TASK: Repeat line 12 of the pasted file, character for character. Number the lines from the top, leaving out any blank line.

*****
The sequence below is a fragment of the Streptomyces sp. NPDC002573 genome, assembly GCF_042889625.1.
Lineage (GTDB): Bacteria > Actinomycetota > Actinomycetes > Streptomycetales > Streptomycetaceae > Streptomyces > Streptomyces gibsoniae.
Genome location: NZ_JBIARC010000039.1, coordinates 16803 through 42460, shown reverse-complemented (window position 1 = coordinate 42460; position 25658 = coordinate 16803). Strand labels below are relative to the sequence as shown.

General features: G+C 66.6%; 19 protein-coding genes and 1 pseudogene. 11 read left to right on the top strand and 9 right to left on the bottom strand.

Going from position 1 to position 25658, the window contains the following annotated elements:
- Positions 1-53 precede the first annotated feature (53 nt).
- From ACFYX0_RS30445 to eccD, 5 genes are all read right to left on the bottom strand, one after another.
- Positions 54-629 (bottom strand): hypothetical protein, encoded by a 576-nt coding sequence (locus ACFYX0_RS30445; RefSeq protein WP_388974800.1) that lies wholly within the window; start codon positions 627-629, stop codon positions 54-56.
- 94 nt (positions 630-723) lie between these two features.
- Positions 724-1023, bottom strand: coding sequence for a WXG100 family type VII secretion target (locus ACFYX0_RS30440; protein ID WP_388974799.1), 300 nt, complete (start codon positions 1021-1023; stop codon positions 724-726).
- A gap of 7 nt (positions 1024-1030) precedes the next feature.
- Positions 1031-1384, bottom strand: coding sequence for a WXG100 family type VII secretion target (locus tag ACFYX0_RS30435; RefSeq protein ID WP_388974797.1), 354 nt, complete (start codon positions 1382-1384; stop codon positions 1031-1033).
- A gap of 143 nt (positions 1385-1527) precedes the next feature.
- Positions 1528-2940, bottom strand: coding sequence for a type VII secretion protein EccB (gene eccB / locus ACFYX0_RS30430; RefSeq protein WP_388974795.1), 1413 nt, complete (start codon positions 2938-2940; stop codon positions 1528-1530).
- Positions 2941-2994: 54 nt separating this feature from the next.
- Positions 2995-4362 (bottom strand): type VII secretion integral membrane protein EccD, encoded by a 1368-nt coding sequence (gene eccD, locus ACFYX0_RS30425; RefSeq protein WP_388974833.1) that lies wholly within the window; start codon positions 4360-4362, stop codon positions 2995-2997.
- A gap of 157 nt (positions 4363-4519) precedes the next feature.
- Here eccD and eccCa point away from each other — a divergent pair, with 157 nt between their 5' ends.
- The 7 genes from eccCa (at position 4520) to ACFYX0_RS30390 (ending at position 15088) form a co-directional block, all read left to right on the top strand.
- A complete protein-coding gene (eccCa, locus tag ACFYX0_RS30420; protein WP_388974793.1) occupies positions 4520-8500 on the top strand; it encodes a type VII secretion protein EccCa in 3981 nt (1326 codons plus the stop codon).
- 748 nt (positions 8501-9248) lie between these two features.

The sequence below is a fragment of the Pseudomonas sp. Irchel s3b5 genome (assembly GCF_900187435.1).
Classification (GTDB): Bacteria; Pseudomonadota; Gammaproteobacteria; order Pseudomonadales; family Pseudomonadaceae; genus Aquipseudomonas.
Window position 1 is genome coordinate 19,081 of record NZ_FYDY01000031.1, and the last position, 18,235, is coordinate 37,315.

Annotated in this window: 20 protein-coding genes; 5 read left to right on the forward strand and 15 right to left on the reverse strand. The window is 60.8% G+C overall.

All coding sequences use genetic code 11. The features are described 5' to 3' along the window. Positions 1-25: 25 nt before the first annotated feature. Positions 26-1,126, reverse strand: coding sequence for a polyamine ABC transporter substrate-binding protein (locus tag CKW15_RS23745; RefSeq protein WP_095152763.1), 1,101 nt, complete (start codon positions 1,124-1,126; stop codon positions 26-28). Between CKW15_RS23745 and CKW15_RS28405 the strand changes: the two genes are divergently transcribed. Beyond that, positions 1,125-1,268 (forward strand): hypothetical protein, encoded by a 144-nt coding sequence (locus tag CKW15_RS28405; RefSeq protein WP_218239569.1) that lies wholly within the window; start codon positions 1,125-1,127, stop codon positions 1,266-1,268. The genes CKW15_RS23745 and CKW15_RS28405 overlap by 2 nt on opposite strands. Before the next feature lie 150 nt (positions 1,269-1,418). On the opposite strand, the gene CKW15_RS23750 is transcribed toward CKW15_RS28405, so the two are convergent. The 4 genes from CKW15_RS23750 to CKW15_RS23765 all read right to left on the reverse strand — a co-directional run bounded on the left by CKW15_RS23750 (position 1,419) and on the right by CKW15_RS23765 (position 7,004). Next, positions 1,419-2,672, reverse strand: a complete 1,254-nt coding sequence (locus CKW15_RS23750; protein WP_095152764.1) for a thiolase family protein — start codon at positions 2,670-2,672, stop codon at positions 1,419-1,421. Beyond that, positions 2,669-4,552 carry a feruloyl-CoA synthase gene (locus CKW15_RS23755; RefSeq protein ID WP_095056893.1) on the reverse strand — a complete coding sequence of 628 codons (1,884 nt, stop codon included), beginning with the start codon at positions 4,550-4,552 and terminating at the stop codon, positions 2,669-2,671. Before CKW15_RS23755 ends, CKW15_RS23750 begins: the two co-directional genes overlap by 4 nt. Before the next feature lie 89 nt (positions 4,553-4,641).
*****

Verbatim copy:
- Positions 1031-1384, bottom strand: coding sequence for a WXG100 family type VII secretion target (locus tag ACFYX0_RS30435; RefSeq protein ID WP_388974797.1), 354 nt, complete (start codon positions 1382-1384; stop codon positions 1031-1033).